A couple of months ago Jonah Peretti, our CEO, sent us a short email: "Can we add emoji support to the CMS?"
It was something we'd been thinking about as a product team. Emojis have become an important form of communication and also significant symbols in pop culture. They're ubiquitous on mobile and in instant messaging, especially among BuzzFeed's current and prospective readers. And, on a more ambitious level, as we expand internationally and add more languages (in addition to English we have editions in Spanish, Portuguese, French and German, with more to come) we're excited to experiment with different formats and forms that might transcend any one language.
Besides, BuzzFeed staff wrote about emoji all the time, even though they couldn't write with emoji.
There were reasons we hadn't yet added emoji support, though. While emoji already work natively on most modern phones and tablets as well as in Firefox and Safari, they don't work in Chrome. If you try to view an emoji character in Chrome, you just see an empty rectangle like this:▯
The solution is to swap out each emoji character with an actual image file. All you have to do is write a program that looks for every emoji character on the page and replaces it with an image file containing a fully rendered version of the corresponding emoji, and then you'll be all like ✌️
But then there's another problem. The emoji illustrations themselves — those cute faces and toonish vehicles and steaming poop piles that you're familiar with — are proprietary. The emoji you see and use on your iPhone are owned by Apple. Google uses a totally different set for Android and used to employ yet another set in chat. When Twitter decided to add emoji support to their website they got around this problem by commissioning a totally new set of emoji illustrations, which is why, say, a cat with hearts for eyes looks a little bit different if you look at it on an iPhone (), an Android phone (), or on Twitter's website ().
We told Jonah those were the obstacles. He replied "maybe Twitter would open source or share code?" He sent that email just past midnight, November 6th. A few hours later, Twitter announced they were open sourcing their emoji. It's possible Jonah's a witch.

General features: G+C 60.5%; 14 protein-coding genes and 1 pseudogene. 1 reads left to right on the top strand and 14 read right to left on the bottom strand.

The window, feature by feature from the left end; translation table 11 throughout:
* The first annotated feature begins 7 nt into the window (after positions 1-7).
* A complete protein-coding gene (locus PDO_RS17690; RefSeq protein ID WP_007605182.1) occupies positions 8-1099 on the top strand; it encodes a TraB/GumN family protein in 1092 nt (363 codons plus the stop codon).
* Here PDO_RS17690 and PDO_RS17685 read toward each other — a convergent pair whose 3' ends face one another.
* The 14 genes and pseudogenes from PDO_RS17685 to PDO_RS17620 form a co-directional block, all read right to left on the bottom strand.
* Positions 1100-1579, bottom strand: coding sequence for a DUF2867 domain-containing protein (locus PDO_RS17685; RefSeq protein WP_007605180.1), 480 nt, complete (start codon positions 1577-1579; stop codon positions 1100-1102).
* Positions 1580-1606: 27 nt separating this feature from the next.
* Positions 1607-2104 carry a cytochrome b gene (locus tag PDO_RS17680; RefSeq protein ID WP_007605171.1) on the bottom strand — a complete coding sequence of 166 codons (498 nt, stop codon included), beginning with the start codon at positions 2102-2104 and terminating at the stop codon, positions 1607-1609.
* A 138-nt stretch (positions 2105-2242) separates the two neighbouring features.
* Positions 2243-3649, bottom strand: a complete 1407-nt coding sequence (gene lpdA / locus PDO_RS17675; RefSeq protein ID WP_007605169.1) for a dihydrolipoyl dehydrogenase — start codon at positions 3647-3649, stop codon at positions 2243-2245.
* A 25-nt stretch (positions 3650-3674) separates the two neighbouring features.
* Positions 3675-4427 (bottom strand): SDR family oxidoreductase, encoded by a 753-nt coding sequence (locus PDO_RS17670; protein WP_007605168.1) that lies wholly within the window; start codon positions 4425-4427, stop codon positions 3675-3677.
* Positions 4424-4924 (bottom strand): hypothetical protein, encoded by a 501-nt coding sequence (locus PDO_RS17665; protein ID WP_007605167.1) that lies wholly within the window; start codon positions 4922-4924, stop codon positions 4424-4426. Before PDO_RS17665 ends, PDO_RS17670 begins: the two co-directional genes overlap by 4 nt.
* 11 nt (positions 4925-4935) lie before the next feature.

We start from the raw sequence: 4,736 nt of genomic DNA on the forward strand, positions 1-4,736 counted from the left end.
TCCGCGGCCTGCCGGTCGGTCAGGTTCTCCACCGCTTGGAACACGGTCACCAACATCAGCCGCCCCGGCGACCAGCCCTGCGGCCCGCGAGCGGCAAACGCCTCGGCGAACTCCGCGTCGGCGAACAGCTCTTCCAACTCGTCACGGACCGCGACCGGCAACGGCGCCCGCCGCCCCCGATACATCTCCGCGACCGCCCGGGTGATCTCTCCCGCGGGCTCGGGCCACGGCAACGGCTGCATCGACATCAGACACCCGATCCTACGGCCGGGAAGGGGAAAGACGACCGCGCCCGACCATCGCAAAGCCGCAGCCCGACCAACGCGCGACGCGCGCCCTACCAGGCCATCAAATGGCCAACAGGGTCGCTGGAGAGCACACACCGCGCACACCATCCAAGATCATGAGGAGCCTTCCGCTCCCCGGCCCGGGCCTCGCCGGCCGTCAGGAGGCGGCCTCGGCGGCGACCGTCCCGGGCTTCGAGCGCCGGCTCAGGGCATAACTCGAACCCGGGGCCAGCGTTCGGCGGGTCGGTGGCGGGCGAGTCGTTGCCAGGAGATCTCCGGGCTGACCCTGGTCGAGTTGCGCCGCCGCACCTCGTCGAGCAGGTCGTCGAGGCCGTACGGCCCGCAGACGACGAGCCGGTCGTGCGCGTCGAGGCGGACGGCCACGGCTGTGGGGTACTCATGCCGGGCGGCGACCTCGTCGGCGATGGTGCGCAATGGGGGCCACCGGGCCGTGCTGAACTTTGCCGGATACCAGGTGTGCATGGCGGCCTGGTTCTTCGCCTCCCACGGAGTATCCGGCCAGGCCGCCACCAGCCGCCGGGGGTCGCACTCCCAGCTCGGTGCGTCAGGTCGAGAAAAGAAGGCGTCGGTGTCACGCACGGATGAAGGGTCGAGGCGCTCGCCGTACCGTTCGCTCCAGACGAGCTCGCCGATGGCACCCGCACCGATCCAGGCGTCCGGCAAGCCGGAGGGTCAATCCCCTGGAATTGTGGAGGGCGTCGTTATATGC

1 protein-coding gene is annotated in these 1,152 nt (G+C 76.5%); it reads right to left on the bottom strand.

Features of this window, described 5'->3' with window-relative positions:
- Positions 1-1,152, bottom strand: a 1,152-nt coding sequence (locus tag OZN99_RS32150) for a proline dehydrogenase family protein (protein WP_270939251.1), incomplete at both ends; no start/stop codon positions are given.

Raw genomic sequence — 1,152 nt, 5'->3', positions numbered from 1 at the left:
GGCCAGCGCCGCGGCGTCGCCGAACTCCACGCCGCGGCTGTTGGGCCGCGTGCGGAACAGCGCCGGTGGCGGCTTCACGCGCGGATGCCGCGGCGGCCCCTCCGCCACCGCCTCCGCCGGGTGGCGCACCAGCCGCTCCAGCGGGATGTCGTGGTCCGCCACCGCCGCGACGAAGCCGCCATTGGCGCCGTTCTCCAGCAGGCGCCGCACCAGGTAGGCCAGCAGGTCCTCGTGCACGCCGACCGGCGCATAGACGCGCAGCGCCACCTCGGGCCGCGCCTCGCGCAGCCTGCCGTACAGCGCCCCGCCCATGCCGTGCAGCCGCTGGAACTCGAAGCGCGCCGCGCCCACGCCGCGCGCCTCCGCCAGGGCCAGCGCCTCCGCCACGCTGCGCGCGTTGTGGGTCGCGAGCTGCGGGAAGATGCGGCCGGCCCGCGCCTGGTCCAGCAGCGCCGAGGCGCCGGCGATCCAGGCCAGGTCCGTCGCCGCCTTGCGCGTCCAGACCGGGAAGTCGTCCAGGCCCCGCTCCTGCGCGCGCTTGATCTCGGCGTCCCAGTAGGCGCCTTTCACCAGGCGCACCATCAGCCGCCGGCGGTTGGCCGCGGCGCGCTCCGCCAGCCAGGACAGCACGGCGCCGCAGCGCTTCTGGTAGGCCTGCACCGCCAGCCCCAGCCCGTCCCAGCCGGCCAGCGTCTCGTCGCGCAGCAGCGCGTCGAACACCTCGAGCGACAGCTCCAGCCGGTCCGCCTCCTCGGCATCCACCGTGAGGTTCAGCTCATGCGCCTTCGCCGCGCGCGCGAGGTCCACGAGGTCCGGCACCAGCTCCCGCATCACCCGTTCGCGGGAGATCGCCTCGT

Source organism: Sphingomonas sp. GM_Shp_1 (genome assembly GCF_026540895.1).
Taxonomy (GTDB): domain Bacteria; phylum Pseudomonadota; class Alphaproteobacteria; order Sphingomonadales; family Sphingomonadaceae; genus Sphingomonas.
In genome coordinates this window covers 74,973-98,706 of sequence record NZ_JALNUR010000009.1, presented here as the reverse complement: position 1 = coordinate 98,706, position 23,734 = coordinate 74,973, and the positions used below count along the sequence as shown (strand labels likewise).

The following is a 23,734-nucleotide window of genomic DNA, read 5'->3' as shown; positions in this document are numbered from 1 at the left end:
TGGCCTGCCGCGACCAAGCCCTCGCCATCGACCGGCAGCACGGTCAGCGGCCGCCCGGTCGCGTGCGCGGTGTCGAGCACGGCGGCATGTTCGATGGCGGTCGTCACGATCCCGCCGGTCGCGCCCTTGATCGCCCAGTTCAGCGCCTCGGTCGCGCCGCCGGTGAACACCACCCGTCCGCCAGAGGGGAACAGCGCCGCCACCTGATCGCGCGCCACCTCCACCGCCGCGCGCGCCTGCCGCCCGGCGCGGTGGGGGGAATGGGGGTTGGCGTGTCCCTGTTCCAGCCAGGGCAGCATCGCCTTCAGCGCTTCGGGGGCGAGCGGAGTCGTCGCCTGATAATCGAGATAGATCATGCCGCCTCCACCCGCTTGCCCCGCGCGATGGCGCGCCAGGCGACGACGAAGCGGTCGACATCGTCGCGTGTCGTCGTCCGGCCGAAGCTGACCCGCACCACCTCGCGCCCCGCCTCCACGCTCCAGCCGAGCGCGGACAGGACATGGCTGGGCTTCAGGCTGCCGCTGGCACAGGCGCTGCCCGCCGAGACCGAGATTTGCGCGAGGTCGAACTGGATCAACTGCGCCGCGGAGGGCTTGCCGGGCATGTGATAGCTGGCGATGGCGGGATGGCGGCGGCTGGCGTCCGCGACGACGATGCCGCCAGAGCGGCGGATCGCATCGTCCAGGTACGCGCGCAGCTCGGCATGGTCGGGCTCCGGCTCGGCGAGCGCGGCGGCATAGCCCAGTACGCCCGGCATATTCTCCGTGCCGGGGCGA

We were excited and thought maybe we could very quickly plug their emoji set into our site. When our developers took a look at Twitter's out-of-the-box implementation, however, they were less enthusiastic. Twitter's code waits for the emoji characters to show up in the browser then replaces them all with images, which our devs worried would unacceptably slow down our pages. So instead, we built a backend implementation that replaces the characters with images before they're delivered to the browser.
In the end, after some additional technical and editorial workflow hurdles that are probably not necessary to explain for our purposes here, we were able to introduce emoji support about a month after deciding to do so. Our editors were excited by the news, and started using them almost right away to express crushing sadness about a celeb breakup, react to an adorably clueless parent, and make a list of gifts related to the poop emoji itself. Our copy desk even issued a special style guide note on the correct way to use emoji with punctuation. While we've seen some cool one-off emoji implementations on other sites like New York Magazine, Fast Company and Vox, to our knowledge we're the only media company that supports emoji in all articles as part of the CMS. (But let us know if we're wrong!)
Eventually, emoji support will be universal (it looks like Chrome is likely to add support on Mac OS early this year), at which point our custom solution will no longer be needed. Until then, it's rewarding to see how well loved and used this new feature is.